Leonardo da Vinci was fascinated with faces. Look at faces like Leonardo did to make original self-portraits.
Leonardo da Vinci, born in Vinci, Italy, on April 15, 1452, was truly a Renaissance Man. He was the most well-rounded artist, scientist, and scholar of his time. His artwork, as well as his inventions, are still admired today. A contemporary of Michelangelo and Raphael, da Vinci used his keen mind and observational skills to create masterpieces of art as well as inventions. His sketches explore human anatomy, flight, biology, and portraiture, as well as many other subjects.
Leonardo was fascinated with human idiosyncrasies, and filled notebooks with his sketches of facial features. You can use Leonardo's observational techniques to create a self-portrait. Look at your own face in a mirror. Think about something that makes you really happy. You'll see a smile forming, and all of the changes in your face that accompany the smile: your cheeks rise, and your eyes may close slightly, creating laugh lines. These lines, which extend down from your nose on either side of your mouth, will deepen, and dimples may form. What other changes do you see?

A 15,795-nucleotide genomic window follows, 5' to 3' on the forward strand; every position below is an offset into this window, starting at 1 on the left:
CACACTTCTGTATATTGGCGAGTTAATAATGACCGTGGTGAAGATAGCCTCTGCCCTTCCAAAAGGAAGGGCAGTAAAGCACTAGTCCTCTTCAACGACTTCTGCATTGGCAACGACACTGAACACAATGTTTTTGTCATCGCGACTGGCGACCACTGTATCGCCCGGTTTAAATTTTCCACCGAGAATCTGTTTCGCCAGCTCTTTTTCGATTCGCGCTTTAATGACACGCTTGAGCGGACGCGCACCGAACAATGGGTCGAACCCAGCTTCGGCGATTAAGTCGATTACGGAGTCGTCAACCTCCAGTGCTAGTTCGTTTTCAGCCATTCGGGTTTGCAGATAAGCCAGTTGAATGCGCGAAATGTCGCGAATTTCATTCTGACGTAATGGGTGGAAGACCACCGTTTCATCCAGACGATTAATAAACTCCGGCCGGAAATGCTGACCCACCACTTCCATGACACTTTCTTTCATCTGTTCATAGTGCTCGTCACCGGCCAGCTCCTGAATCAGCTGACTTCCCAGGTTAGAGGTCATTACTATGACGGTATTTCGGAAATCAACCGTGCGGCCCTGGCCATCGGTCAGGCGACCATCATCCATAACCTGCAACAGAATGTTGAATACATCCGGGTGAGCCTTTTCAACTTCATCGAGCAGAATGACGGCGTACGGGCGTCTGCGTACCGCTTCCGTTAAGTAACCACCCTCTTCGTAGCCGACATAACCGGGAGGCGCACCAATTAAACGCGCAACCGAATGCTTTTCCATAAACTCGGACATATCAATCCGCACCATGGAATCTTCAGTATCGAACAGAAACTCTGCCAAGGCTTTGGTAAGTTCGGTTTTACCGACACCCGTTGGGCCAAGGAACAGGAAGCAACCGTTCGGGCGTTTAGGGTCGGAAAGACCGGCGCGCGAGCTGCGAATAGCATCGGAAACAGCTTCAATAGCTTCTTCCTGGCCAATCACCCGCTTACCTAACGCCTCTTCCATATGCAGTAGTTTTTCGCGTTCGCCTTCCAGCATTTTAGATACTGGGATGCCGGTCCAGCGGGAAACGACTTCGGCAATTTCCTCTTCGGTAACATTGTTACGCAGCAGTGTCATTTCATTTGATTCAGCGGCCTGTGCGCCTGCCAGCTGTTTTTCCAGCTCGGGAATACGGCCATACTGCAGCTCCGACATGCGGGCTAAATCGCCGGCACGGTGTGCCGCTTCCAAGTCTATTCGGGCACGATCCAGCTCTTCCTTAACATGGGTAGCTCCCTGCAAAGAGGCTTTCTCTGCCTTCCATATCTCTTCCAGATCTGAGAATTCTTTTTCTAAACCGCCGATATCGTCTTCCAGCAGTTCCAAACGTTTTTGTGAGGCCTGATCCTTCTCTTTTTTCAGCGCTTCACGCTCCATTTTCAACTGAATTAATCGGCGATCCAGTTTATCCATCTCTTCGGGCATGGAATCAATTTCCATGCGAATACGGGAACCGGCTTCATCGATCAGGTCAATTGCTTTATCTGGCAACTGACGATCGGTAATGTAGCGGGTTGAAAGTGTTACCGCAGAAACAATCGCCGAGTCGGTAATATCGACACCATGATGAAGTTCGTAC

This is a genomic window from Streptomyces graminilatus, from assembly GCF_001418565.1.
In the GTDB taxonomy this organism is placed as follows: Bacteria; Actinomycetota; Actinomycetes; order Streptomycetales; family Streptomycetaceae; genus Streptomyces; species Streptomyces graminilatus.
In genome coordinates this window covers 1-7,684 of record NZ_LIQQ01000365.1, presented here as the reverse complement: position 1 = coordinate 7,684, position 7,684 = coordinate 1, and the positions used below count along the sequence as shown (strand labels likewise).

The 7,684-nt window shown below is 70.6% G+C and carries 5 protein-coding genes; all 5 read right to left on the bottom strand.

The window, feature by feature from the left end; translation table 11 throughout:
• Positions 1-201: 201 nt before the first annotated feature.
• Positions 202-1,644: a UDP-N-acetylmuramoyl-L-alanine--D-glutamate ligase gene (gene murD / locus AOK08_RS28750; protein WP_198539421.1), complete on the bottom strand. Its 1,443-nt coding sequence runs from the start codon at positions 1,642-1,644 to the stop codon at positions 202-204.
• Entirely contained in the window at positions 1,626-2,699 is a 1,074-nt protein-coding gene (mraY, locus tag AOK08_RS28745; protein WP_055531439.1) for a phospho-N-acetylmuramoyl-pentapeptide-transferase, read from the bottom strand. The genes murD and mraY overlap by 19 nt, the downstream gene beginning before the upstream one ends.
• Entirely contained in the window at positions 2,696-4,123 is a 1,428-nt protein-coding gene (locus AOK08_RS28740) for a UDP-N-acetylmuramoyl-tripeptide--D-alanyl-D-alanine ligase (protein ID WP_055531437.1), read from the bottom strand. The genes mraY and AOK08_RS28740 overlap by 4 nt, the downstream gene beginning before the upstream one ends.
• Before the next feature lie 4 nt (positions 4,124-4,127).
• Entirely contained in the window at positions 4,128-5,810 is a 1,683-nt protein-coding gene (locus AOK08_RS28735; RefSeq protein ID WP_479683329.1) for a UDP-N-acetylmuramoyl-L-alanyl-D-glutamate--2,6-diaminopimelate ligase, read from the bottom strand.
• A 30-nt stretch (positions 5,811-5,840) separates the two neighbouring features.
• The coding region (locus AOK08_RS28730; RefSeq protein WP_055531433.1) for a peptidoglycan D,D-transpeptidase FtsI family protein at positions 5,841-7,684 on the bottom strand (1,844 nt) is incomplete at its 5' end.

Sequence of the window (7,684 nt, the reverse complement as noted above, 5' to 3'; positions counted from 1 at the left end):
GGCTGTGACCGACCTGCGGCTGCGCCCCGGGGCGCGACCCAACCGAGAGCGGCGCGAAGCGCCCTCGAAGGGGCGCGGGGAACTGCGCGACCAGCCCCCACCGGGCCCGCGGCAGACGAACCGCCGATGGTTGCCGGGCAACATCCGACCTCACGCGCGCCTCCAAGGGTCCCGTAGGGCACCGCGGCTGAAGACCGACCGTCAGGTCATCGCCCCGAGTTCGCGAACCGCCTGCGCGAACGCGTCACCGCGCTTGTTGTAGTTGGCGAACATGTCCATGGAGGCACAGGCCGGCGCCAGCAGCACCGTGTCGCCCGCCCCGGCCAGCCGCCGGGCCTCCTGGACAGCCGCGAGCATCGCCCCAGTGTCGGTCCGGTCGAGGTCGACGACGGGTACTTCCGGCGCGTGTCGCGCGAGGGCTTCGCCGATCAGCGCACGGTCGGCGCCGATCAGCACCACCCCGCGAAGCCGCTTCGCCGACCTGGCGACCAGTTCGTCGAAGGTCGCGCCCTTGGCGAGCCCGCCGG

Now think about something that makes you sad. How does your face change? Try making your face show other emotions, such as surprise or indignation.
On white paper, use Crayola® Washable Markers to draw your face showing one of the emotions with which you experimented. Look at your reflection in the mirror as you draw so you can include details.
Color your portrait with Crayola Crayons.
What’s inside a lizard? Or a cat, bird, or even yourself? Imagine you have X-ray eyes. Show bright bones and opaque orga
In temperate climates, winter brings rain, sleet, freezing rain, hail, and snow. How is water changed into so many diffe
Investigate the birth of human communities in locations where land and water meet.
This rainforest mural is teeming with plants and animals. Some of them jump right out on their accordion-fold springs!
Personalize the plight of an endangered animal with a powerful portrait.
What is the future for farms and the food grown on them? Construct a display that shows how a rural landscape can change
You’re off to Antarctica on an expedition to study penguins! How many different species can you identify?
Explore the rainforest! Wildlife knowledge takes center stage when students construct this animal- and plant-decorated c
Our crayons have been rolling off the assembly line since 1903.